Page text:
The infant airway microbiome in health and infection

2 May, 12.00pm AEST

Speaker's Name: Dr Shu Mei Teo
Speaker's Institution: University of Melbourne
Title of Seminar: The infant airway microbiome in health and infectionerivation and predictive accuracy of regression-based pedotransfer functions
Host Institution:

La Trobe University

Time and Date:

Friday 2 May, 12.00pm AEST

Seminar Abstract:

In the past decade, microbial pathogens have been shown to have a role in asthma pathogenesis, but most studies have focused primarily on viruses. Recent studies on the potential role of bacteria colonization in asthma development have found early postnatal nasopharyngeal colonization with specific bacteria pathogens to be associated with asthma at five years of age. It has also been observed that adult asthmatics have different respiratory colonization patterns, including differences in specific phyla, load and diversity, compared to non-asthmatic controls. However, most such studies have been restricted to a small number of specific bacteria pathogens detected by microbiological culture, and ignored the possible involvement of unexpected organisms. Recent studies using high-throughput sequencing have been restricted to a small sample size and mostly limited to adult subjects.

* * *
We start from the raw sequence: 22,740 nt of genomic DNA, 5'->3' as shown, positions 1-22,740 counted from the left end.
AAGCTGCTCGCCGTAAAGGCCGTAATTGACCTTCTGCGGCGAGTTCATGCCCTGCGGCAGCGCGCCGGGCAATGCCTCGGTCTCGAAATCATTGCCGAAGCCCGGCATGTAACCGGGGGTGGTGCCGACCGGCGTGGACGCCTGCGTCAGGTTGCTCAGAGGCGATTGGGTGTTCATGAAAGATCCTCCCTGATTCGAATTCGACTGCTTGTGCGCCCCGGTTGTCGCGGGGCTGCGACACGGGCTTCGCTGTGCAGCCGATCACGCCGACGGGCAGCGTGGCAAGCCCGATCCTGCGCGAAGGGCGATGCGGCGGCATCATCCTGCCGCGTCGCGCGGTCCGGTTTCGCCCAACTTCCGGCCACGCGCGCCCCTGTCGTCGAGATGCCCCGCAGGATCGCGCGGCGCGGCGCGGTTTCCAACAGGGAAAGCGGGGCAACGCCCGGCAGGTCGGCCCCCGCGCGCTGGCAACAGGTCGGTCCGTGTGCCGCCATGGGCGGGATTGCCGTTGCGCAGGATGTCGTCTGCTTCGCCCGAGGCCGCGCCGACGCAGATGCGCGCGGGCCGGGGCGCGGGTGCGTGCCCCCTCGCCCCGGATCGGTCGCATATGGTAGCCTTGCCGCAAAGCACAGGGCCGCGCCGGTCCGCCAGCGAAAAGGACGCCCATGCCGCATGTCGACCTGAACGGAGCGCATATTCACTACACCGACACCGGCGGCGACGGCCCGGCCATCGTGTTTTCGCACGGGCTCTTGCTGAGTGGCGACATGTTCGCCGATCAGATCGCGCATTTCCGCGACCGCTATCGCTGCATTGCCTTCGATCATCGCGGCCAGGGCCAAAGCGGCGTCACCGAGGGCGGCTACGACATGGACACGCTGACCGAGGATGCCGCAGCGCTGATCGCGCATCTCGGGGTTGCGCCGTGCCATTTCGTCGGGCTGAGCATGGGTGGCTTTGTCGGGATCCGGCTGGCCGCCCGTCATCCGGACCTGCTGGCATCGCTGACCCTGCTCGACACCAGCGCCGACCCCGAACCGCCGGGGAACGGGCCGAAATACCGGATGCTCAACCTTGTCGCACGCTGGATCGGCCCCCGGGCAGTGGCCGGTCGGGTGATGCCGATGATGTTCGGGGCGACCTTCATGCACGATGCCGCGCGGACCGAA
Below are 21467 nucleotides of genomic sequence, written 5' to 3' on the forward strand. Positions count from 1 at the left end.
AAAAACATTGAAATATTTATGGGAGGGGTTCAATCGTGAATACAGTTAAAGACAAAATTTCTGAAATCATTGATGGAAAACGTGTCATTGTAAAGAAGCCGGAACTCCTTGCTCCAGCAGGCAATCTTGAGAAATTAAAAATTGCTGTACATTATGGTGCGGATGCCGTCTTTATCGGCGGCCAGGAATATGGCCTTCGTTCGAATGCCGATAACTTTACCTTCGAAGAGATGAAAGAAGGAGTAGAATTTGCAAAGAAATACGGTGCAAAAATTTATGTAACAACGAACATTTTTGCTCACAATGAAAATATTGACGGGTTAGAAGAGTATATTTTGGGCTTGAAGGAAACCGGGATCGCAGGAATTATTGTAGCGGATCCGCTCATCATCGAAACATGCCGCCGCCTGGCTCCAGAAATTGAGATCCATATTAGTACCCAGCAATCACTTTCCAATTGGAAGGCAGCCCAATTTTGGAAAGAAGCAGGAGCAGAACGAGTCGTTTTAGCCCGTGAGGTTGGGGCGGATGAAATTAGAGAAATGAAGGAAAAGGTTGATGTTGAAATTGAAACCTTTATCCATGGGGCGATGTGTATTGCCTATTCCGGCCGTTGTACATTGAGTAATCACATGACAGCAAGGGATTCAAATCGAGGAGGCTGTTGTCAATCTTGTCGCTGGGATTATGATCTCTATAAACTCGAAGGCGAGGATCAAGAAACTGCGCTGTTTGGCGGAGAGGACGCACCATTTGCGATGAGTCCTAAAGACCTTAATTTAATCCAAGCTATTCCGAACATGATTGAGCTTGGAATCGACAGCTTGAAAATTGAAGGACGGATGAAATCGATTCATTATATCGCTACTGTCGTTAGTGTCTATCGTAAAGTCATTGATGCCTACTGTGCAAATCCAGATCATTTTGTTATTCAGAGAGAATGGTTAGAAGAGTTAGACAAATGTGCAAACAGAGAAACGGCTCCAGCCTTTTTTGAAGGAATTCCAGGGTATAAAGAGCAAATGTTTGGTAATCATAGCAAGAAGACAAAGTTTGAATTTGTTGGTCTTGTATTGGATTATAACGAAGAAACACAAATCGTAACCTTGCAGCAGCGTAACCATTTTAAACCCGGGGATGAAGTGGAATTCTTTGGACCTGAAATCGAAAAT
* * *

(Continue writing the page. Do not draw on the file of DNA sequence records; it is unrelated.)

In this talk, I will be presenting on a study where we sequenced the V4 variable region of the 16S rRNA gene of more than 1000 nasopharyngeal aspirate samples from 234 children. We characterized the bacteria composition of the nasopharyngeal (NP) microbiome in asymptomatic infants during their first year of life. The subjects are part of a community-based cohort study of high allergy-risk children, followed from birth to ten years of age. For each child, we collected “baseline” NP aspirates when the child was healthy, as well as “infection” NP aspirates during each episode of acute respiratory infection. We observed a simple NP microbiome structure in which most communities were dominated by one or two genera such as Corynebacterium, Staphylococcus, Alloiococcus, Streptococcus, Moraxella or Haemophilus. However, the analysis suggests the microbiome is quite dynamic, with community profiles changing over time and dependent on infection status.

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